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Friday, July 26, 2013

Religious freedom is about more than religion

Religious freedom is about more than religion and a Republican and Democrat have teemed up to explain why that is, and why religious freedom is essential as a right across the world. Here's part of it:
Some argue that this experience is illusory, and that we are determined in our actions purely by material causes. But these arguments themselves presuppose that the quest to understand the truth about the human condition is a deeply worthy one. They honor the questions that give rise to the quest, even in proposing answers meant to establish its futility.
It should be equally obvious that respect for the flourishing of people requires respect for their freedom—as individuals and together with others in community—to address the deepest questions of human existence and meaning. This allows them to lead lives of authenticity and integrity by fulfilling what they conscientiously believe to be their religious and moral duties.
Religious faith by its nature must be free. A coerced "faith" is no faith at all. Compulsion can cause a person to manifest the outward signs of belief or unbelief. It cannot produce the interior acts of intellect and will that constitute genuine faith.
Coercion in the cause of belief, whether religious or secular, produces not genuine conviction, but pretense and inauthenticity. It is therefore essential that religious freedom include the right to change one's beliefs and religious affiliation. It also includes the right to witness to one's beliefs in public as well as private, and to act—while respecting the equal right of others to do the same—on one's religiously inspired convictions in carrying out the duties of citizenship. Religious liberty includes a heavy presumption against being coerced to act contrary to one's sense of religious duty. This is a presumption that can be overridden only when necessary to achieve an essential public interest and when no less-restrictive alternative exists.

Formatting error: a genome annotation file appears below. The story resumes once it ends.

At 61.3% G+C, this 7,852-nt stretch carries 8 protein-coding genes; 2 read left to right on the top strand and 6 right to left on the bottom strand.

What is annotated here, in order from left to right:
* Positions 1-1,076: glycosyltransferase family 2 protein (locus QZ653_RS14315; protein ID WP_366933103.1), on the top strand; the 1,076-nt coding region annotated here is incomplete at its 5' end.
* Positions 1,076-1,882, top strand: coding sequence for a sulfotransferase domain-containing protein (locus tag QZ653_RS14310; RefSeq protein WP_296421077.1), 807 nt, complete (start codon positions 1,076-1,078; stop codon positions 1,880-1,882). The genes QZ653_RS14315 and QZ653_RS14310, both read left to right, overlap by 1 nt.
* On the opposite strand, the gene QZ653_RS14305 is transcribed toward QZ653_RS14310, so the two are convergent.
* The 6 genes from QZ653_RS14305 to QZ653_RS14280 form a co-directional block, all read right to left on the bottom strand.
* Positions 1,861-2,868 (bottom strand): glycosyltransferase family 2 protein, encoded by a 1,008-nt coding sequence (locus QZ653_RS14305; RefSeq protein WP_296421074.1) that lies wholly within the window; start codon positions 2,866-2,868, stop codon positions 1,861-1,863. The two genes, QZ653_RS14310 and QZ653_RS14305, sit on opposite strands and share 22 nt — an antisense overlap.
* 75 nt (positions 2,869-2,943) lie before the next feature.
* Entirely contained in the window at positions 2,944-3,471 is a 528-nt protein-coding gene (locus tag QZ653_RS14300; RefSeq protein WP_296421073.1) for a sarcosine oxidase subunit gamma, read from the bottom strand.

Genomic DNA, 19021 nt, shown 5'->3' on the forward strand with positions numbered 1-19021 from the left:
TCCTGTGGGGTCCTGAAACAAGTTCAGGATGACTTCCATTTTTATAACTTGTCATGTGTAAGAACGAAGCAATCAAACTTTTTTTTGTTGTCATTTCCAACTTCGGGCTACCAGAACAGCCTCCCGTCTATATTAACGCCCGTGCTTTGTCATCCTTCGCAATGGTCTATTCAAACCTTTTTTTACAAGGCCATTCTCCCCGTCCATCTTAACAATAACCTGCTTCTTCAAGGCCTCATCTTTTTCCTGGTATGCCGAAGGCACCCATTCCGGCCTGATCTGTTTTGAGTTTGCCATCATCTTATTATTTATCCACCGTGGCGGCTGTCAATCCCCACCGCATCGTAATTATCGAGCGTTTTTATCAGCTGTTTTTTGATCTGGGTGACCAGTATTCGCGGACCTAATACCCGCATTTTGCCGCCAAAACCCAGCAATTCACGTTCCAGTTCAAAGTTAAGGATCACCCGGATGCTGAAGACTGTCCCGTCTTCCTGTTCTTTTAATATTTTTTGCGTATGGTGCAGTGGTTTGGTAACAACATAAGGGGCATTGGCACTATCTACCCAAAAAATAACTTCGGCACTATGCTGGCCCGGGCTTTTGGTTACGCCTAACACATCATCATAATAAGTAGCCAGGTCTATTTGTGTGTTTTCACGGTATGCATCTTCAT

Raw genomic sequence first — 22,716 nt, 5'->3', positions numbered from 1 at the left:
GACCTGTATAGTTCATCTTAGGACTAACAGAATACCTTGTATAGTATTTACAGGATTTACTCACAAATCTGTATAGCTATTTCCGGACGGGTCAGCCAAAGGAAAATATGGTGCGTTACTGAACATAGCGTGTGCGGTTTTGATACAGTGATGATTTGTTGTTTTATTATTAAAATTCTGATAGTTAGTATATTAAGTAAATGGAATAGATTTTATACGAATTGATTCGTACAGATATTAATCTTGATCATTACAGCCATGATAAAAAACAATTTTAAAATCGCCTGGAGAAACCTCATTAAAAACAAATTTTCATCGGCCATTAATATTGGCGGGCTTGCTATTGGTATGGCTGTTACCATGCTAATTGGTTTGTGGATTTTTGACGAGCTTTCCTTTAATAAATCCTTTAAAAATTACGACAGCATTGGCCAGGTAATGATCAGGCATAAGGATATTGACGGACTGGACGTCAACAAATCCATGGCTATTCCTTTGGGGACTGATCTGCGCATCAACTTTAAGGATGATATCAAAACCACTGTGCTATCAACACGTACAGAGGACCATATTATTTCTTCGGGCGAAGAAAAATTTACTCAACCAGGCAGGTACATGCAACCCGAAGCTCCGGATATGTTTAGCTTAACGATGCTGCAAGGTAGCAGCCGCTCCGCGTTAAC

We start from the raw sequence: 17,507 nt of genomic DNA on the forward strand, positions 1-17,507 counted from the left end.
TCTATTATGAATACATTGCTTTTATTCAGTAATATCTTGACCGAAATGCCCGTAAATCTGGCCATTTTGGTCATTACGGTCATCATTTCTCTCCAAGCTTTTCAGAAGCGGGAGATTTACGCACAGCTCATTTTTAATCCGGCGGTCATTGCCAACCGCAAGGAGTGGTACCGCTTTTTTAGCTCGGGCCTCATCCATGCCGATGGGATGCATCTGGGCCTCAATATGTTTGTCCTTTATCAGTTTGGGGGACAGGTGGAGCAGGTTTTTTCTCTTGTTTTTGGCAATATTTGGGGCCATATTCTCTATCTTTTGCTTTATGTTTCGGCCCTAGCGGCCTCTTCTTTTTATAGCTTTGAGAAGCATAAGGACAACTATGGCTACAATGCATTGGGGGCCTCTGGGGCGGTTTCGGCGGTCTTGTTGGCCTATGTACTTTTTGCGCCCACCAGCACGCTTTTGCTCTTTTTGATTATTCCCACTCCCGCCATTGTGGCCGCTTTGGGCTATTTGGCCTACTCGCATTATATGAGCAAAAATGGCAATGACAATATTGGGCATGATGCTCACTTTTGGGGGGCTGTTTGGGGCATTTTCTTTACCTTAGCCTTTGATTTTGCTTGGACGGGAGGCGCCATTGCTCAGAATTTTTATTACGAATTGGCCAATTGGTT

Because the freedom to live according to one's beliefs is so integral to human flourishing, the full protections of religious liberty must extend to all—even to those whose answers to the deepest questions reject belief in the transcendent.
I'll now make this more specific to the United States itself. If only those who reject belief in the transcendent realized they made their conclusions in response to the same fundamental questions we all ask in this life, maybe they'd allow others the privilege of arriving at conclusions different than their own without condescending to all people of faith as delusional. To grant us the dignity inherent to observing this right. Media, you're guilty too!

Secularists mistake the physical means for finding physical truths such as the scientific method and reason as the only means to find truth. This is a fallacy. Spiritual truths are found in faith, as taught in all kinds of scriptures. Now, if secularists don't want to take the proverbial leap of faith for themselves and begin acquiring spiritual knowledge for themselves, that's their own business and their right. It is not their right to ridicule those of us who do take that leap and find spiritual knowledge for ourselves.

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